Genetic Engineering & Biotechnology News

JAN15 2018

Genetic Engineering & Biotechnology News (GEN) is the world's most widely read biotech publication. It provides the R&D community with critical information on the tools, technologies, and trends that drive the biotech industry.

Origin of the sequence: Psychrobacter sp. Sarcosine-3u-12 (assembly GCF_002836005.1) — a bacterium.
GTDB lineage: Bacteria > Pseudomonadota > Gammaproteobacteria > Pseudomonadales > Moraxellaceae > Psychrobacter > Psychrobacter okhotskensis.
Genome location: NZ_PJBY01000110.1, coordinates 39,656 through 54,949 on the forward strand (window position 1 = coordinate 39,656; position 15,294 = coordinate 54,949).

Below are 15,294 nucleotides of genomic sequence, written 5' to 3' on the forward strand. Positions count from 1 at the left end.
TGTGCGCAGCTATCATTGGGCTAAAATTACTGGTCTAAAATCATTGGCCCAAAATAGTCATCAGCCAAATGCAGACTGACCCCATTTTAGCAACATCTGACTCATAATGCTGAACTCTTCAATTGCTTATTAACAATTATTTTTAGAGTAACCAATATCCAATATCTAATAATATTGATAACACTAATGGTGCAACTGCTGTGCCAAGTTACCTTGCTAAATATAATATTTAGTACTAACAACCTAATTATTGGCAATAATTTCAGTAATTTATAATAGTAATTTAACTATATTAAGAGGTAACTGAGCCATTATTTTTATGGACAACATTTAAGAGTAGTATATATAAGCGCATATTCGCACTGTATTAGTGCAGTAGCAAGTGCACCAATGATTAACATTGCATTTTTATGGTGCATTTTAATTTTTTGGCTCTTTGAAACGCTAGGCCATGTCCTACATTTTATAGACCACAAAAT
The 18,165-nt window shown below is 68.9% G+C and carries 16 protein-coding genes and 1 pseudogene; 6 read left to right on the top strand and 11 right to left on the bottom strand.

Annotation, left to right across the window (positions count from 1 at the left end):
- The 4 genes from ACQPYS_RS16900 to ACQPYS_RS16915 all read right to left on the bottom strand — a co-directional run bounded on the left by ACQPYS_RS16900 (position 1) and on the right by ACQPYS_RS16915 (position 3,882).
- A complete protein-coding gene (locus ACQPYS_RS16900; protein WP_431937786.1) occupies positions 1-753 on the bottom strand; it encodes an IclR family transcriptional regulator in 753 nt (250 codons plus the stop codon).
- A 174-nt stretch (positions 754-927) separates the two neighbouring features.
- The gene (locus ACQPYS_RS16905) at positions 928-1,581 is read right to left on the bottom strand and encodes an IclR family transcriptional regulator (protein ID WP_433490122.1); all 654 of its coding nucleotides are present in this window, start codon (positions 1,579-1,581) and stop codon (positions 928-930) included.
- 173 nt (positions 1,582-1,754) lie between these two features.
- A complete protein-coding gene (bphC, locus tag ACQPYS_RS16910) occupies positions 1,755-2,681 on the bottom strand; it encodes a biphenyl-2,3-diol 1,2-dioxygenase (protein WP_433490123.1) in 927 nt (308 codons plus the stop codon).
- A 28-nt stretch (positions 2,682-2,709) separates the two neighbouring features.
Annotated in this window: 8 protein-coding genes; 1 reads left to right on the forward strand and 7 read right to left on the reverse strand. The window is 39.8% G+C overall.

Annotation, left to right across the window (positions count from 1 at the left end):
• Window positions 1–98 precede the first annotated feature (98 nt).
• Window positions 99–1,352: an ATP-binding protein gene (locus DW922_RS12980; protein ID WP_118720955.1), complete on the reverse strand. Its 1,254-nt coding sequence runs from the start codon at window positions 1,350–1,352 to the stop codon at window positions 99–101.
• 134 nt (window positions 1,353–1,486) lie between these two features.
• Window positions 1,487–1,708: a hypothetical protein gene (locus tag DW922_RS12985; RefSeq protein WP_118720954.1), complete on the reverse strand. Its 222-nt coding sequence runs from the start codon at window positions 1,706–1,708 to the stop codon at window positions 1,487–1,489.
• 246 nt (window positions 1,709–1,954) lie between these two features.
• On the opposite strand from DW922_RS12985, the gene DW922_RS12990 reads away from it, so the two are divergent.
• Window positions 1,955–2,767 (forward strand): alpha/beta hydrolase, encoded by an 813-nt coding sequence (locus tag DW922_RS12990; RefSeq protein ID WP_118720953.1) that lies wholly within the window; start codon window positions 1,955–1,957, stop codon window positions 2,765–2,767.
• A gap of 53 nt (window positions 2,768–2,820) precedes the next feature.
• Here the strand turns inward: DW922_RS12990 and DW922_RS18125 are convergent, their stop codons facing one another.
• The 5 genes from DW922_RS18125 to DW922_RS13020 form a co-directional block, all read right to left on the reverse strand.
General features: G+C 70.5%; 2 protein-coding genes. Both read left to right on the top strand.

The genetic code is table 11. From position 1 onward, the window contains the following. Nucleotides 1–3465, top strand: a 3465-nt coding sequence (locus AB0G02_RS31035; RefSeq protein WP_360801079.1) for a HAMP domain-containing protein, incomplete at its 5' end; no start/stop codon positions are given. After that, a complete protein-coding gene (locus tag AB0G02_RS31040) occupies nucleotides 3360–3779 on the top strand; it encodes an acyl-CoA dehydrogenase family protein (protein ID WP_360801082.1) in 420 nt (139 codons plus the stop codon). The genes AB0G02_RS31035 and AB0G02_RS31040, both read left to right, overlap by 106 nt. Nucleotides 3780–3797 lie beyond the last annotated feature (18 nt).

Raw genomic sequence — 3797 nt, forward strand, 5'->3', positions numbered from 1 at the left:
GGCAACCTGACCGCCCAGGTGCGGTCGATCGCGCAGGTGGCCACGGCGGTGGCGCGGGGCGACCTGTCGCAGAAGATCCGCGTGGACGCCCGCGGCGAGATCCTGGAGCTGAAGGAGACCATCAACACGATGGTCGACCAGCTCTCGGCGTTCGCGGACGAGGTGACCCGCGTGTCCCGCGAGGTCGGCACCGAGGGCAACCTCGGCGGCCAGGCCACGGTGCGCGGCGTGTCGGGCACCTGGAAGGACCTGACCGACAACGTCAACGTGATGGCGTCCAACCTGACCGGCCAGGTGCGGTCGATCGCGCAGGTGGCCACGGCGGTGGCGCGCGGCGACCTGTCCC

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Genetic Engineering & Biotechnology News | | JANUARY 15, 2018 | 11 tabolomics, or proteomics, to help us understand and inter- pret the differential-expression pattern observed between two conditions," notes Dr. Billaud. The powerful analysis and search tools that are part of the IPA platform can, in the context of biological systems, identify the transcriptional programs that lead to a specific gene-expres- sion pattern and highlight the biological processes involved. IPA relies on the manually curated Qiagen Knowledge Base, which has been in continuous development for more than 15 years and helps place findings into their biological context. In combination with powerful algorithms, IPA provides advanced data analysis and interpretation capabilities and helps generate new hypotheses that can be tested and validated experimentally. At a recent workshop in San Francisco, CA, Qiagen showed how IPA helped identify biological signatures that could distinguish melanoma patients who would respond to immune checkpoint inhibitor therapy from those who would develop resistance (Figure 2). "A key benefit of IPA is the understanding of transcript- level biology as opposed to only the gene-level information," explains Stuart Tugendreich, Ph.D., global product manager of IPA. For years, one of the challenges in data analysis has been the difficulty in analyzing and understanding the bio- logical significance of the hundreds or thousands of different splicing isoforms that are generated by RNA-seq. "IPA functionalities now enable researchers to start look- ing at those splice variants and to begin understanding their biology," adds Dr. Tugendreich. Learning about RNA Decay In the laboratory of Hamed S. Najafabadi, Ph.D., assistant professor in the department of human genetics at McGill Uni- versity, several projects are examining RNA stability and dy- namics in neurodegenerative conditions and cancer. "The main problem that we had during our work was that we could not look at the rate of RNA decay directly," says Dr. Najafabadi. "We had to look at the abundance of RNA instead." "We have been trying to figure out how RNA stability changes across tissues or over time," he continues. "Measur- ing RNA decay rates directly would give us more statistical power and a more direct way to look at the different factors that regulate RNA stability." Historically, looking at the decay of mRNA has been ex- perimentally challenging. In fact, according to Dr. Najafaba- di, anticipating the course of RNA decay can be like guessing the trajectory of a pitched baseball when your only clue is a snapshot of the pitcher. If you look at the ball, and nothing else, you will guess poorly. "But that is what we have done for a long time," insists Dr. Najafabadi. "We have focused only on the abundance of the mature mRNA." Looking at both the hand and the ball, however, can provide insights into the ball's trajectory. "This is what we started to do," maintains Dr. Najafabadi. "By focusing on mature mRNA and pre-mRNA, we found a way to look at the trajectory over time. We can begin to understand how mRNA concentration changes over time and how mRNA degrades." In previous in silico research that separated intronic and exonic RNA-seq reads to dissociate the transcriptional and post-transcriptional contributions to gene expression, it was proposed that exonic reads reflect the steady-state mRNA abundance, whereas intronic changes reflect transcriptional dynamics. "We leveraged this observation and came up with a direct measure of the mRNA decay rate," explains Dr. Na- jafabadi. By decoupling mRNA transcription changes and mRNA decay rates, Dr. Najafabadi and colleagues modeled the kinetics of mRNA metabolism and used a computational approach to estimate the differential mRNA decay rate. LOWEST DEAD VOLUME RESERVOIR ON THE MARKET! SureFlo™ anti-sealing array Save Money On Your Reagents SureFlo TM anti-sealing array ensures the lowest possible dead volume. Eliminate Pipette Head Contamination SureFlo TM array allows pipette tips to sit firmly on the bottom without creating a vacuum. This eliminates the "popping" of fluid into the pipetting head! Visit for your free trial pack! Store it Latching lid prevents spillage and evaporation even when refrigerated! 300 ml 150 ml Visit us at SLAS Booth #1340, February 3-7 San Diego, USA See Taming the Transcriptome on page 12 Drug Discovery Figure 2. This pathway analysis diagram highlights the cytokines and growth factors involved in driving the tumor progression observed in metastatic melanoma patients who exhibit innate resistance to anti-PD1 treatment. Overall, the diagram presents an upstream regulator signature. It was generated by combining technologies from Ingenuity Systems and OmicSoft (both Qiagen companies). For example, Ingenuity Pathway Analysis (IPA), which incorporates a feature called Analysis Match, allowed a search of similar (or dissimilar) activation events across thousands of preanalyzed datasets. This search yielded the upstream regulator signature shown here, a signature that also emerges from other cancer datasets and may serve as a biomarker for predisposition to tumor progression. The underlying dataset is at the Gene Expression Omnibu (GSE78220).

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